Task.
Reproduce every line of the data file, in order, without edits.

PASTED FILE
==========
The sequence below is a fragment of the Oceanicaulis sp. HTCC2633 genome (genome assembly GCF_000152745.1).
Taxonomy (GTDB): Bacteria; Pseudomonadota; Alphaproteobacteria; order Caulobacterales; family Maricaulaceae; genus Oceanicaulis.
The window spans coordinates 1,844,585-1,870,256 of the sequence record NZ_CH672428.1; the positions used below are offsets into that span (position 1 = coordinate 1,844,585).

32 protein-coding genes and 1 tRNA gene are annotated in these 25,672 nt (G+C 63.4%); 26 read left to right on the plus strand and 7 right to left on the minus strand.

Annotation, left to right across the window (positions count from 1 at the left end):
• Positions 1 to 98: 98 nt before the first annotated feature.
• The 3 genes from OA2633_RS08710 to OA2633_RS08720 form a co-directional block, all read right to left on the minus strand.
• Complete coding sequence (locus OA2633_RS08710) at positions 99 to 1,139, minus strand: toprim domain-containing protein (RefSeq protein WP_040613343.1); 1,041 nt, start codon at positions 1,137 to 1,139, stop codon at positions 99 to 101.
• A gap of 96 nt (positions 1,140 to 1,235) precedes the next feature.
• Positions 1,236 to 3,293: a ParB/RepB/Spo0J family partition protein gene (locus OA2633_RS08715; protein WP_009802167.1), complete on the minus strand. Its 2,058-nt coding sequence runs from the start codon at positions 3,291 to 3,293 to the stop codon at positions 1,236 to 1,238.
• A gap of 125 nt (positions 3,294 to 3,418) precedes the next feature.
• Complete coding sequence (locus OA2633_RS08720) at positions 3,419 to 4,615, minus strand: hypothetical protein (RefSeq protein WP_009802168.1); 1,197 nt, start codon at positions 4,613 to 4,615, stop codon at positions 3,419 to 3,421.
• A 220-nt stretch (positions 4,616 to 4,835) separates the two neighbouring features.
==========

The sequence below is a fragment of the Oceanicaulis sp. HTCC2633 genome (genome assembly GCF_000152745.1).
Taxonomy (GTDB): Bacteria; Pseudomonadota; Alphaproteobacteria; order Caulobacterales; family Maricaulaceae; genus Oceanicaulis.
The window spans coordinates 1,844,585-1,870,256 of the sequence record NZ_CH672428.1; the positions used below are offsets into that span (position 1 = coordinate 1,844,585).

32 protein-coding genes and 1 tRNA gene are annotated in these 25,672 nt (G+C 63.4%); 26 read left to right on the plus strand and 7 right to left on the minus strand.

Annotation, left to right across the window (positions count from 1 at the left end):
• Positions 1 to 98: 98 nt before the first annotated feature.
• The 3 genes from OA2633_RS08710 to OA2633_RS08720 form a co-directional block, all read right to left on the minus strand.
• Complete coding sequence (locus OA2633_RS08710) at positions 99 to 1,139, minus strand: toprim domain-containing protein (RefSeq protein WP_040613343.1); 1,041 nt, start codon at positions 1,137 to 1,139, stop codon at positions 99 to 101.
• A gap of 96 nt (positions 1,140 to 1,235) precedes the next feature.
• Positions 1,236 to 3,293: a ParB/RepB/Spo0J family partition protein gene (locus OA2633_RS08715; protein WP_009802167.1), complete on the minus strand. Its 2,058-nt coding sequence runs from the start codon at positions 3,291 to 3,293 to the stop codon at positions 1,236 to 1,238.
• A gap of 125 nt (positions 3,294 to 3,418) precedes the next feature.
• Complete coding sequence (locus OA2633_RS08720) at positions 3,419 to 4,615, minus strand: hypothetical protein (RefSeq protein WP_009802168.1); 1,197 nt, start codon at positions 4,613 to 4,615, stop codon at positions 3,419 to 3,421.
• A 220-nt stretch (positions 4,616 to 4,835) separates the two neighbouring features.